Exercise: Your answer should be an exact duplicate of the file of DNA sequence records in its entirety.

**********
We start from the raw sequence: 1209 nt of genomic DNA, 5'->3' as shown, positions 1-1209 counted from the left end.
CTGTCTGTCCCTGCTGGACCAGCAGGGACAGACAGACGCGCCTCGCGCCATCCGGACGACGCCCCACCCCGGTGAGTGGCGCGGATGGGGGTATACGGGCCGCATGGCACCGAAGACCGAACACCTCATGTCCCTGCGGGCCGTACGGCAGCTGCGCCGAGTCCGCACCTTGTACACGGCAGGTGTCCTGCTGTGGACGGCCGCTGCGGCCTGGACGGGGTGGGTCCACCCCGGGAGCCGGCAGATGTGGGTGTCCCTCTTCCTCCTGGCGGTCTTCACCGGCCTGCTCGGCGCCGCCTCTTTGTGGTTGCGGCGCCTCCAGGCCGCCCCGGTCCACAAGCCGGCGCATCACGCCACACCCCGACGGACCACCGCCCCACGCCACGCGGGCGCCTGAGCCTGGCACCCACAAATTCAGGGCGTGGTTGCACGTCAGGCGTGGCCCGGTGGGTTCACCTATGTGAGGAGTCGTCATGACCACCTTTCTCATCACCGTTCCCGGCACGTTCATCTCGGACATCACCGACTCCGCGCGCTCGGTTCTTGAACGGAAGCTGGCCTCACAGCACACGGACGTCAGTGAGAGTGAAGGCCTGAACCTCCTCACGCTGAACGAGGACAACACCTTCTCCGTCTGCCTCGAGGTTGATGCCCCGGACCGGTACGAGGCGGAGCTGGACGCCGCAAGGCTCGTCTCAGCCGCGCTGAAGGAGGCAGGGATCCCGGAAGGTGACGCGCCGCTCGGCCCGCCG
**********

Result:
We start from the raw sequence: 1209 nt of genomic DNA, 5'->3' as shown, positions 1-1209 counted from the left end.
CTGTCTGTCCCTGCTGGACCAGCAGGGACAGACAGACGCGCCTCGCGCCATCCGGACGACGCCCCACCCCGGTGAGTGGCGCGGATGGGGGTATACGGGCCGCATGGCACCGAAGACCGAACACCTCATGTCCCTGCGGGCCGTACGGCAGCTGCGCCGAGTCCGCACCTTGTACACGGCAGGTGTCCTGCTGTGGACGGCCGCTGCGGCCTGGACGGGGTGGGTCCACCCCGGGAGCCGGCAGATGTGGGTGTCCCTCTTCCTCCTGGCGGTCTTCACCGGCCTGCTCGGCGCCGCCTCTTTGTGGTTGCGGCGCCTCCAGGCCGCCCCGGTCCACAAGCCGGCGCATCACGCCACACCCCGACGGACCACCGCCCCACGCCACGCGGGCGCCTGAGCCTGGCACCCACAAATTCAGGGCGTGGTTGCACGTCAGGCGTGGCCCGGTGGGTTCACCTATGTGAGGAGTCGTCATGACCACCTTTCTCATCACCGTTCCCGGCACGTTCATCTCGGACATCACCGACTCCGCGCGCTCGGTTCTTGAACGGAAGCTGGCCTCACAGCACACGGACGTCAGTGAGAGTGAAGGCCTGAACCTCCTCACGCTGAACGAGGACAACACCTTCTCCGTCTGCCTCGAGGTTGATGCCCCGGACCGGTACGAGGCGGAGCTGGACGCCGCAAGGCTCGTCTCAGCCGCGCTGAAGGAGGCAGGGATCCCGGAAGGTGACGCGCCGCTCGGCCCGCCG